Web3 is a buzzword that refers to the future of the internet. People say it’s what Web 3.0 or web3 will offer us, but what does this mean? Let’s go ahead and take a look at what Web3 is, and what its in store for us.
What does Web 3.0 mean?
Web3 provides democratization of the internet, instead of seeing these large conglomerates run it. Web3 means something different to everyone though and is a pretty nebulous term
Web 3.0 will remove the dominance of huge websites like Meta and give real power to the people. The technology is still in its infancy, so it’s an attractive vision for a lot of people.
Understanding where the internet is headed, we must first look at where it came from.
The impact of Web 1.0 and Web 2.0 on data
In Web 1.0, the internet was mostly just a collection of read-only pages that did not have any interactivity with the reader. The majority of sites were operated by individuals or small companies. Web giants had not been created yet, but they would soon debut.
The internet changed in 2004 when Web 2.0 emerged, which changed the way sites were created. Web 2.0 allowed for interaction and social media, as well as sites taken over by large companies. Although regular people still operate their own websites, they are in the minority now.
20 years ago, it would be unheard of for big companies to operate completely within the internet. In fact, Facebook and Google are two of the best examples today.
The Pros and Cons of Web 2.0 Versus Web 3.0
The decentralized entities in Web 3.0 rival the ones in Web 2.0; however, they allow for a more interactive platform
Learn more about Web3 and how it works
Web 3.0, the next iteration of the Internet, primarily has to do with blockchain technology, in a way that many people refer to Web 3.0 being used in conjunction with anything related to Bitcoin and cryptocurrency. One example of Web 3.0 is decentralized applications (dApps) that run on the Ethereum blockchain.
This system would use decentralized storage, or data that is spread across the internet rather than being stored in a single location. The flow of data and information would be transparent because it would be blocked into a blockchain which regulates data.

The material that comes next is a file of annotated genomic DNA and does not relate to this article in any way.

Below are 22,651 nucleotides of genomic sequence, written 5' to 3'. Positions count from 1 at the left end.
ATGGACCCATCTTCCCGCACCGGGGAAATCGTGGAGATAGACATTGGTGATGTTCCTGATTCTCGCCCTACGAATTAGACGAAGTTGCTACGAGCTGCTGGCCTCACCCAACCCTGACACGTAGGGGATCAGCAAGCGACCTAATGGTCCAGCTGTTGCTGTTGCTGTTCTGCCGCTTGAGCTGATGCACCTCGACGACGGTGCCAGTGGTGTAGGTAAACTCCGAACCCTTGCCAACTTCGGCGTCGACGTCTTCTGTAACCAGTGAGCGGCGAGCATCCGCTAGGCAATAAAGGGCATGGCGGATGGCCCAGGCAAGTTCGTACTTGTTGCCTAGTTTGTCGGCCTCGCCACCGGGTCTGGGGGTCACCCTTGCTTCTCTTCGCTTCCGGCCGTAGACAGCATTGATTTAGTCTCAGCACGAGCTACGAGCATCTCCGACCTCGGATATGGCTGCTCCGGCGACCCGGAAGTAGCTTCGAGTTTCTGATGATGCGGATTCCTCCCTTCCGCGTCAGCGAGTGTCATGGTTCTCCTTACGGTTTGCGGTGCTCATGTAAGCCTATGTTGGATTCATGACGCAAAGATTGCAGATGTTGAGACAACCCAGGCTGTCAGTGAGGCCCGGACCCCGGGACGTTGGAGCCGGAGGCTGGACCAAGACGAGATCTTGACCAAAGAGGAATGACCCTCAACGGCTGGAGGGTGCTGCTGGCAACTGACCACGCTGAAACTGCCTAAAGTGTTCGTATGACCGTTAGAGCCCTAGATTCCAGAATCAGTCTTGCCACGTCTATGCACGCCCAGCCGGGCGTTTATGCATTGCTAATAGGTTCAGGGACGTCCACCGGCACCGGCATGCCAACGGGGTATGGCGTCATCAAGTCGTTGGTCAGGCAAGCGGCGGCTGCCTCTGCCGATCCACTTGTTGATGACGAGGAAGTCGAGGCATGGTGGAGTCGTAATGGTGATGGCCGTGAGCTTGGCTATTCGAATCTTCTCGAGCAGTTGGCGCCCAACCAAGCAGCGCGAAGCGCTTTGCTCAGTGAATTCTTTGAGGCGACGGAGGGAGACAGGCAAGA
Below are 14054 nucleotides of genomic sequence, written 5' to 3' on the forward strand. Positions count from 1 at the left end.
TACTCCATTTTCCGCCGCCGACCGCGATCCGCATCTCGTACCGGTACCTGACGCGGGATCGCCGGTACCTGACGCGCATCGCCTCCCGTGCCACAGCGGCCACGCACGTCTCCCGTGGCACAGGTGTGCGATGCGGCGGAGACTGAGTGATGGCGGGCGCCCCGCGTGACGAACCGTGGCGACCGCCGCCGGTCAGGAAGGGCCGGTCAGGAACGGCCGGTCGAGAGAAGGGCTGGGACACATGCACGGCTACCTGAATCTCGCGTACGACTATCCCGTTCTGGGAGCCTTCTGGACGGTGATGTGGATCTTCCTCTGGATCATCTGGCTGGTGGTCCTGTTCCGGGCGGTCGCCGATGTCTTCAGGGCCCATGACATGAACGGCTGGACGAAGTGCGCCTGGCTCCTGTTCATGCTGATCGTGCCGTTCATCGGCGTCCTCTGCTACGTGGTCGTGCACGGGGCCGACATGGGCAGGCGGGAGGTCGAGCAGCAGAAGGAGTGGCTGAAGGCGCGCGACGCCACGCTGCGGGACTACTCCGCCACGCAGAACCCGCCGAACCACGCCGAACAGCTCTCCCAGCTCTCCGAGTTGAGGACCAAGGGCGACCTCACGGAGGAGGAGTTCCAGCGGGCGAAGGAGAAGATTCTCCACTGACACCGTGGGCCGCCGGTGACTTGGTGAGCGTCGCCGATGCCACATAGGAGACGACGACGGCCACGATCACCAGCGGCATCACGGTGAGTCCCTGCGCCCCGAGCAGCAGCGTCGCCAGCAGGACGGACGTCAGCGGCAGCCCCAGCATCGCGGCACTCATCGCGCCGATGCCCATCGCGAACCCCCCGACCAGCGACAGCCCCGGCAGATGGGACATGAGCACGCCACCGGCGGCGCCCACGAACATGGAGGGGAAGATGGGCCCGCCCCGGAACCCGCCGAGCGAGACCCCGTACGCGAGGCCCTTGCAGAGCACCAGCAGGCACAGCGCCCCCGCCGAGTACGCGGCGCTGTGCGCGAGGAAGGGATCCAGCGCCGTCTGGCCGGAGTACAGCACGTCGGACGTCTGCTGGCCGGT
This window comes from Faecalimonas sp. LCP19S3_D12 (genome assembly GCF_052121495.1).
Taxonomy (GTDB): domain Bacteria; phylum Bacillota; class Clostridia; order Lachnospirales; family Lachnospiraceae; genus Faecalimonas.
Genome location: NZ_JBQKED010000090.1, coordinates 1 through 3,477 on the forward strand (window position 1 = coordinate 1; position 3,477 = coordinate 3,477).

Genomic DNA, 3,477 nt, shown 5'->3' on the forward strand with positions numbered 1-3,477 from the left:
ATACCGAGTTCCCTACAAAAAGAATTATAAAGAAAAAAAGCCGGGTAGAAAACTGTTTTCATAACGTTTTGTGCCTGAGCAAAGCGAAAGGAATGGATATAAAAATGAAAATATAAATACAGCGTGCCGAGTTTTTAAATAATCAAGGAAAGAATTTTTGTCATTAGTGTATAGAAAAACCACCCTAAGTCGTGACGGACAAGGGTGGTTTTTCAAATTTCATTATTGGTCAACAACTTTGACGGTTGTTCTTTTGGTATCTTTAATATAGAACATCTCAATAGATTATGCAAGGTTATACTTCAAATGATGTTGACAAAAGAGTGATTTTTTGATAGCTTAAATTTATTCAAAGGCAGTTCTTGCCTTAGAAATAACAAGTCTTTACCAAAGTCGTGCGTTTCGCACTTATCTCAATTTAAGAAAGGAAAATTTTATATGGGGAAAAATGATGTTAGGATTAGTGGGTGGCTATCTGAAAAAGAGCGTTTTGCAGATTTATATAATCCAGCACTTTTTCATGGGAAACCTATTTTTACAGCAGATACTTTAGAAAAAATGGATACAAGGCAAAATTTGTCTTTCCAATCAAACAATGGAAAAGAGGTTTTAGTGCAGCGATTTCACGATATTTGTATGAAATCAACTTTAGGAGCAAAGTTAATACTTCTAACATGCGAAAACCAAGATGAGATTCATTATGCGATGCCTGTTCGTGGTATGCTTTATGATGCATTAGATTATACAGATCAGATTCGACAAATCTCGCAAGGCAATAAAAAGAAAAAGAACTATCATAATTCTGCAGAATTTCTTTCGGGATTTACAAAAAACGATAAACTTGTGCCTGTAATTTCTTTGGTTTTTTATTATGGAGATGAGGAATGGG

There could be a decentralization of the internet with web use being possible from more locations. This would enable many people to use the internet, as one-third of the world has never used it before. Artificial intelligence could prevent abuse but also help users on the web.
Some Of The Objections Against Web3
There are many negatives to the rise of Web 3.0, one of which would be a loss of privacy. In a fully transparent system, you can always be identified in the same way that cryptocurrency isn’t anonymous. You may not want secrecy to go out the window entirely and think the rise of Web 3.0 will not suit your needs.
Most people oppose Web 3.0 because it’s not cleanly defined yet and relies heavily on technologies that are still in development. However, those who defend it find Web 3.0 exciting and innovative because of the freedom from Meta or Google and what would result from a decentralized internet.
People love the idea of Web 3.0, but there are some major problems that need to be fixed before it can happen. One problem is the technology of blockchain. Blockchain is great and all, but it can slow down processes if they are used together. Another problem with Web 3.0 is that there isn’t advanced machine learning. This technology will one day get developed and in the meantime, there will be a future version of Web 3.0 that solves these problems.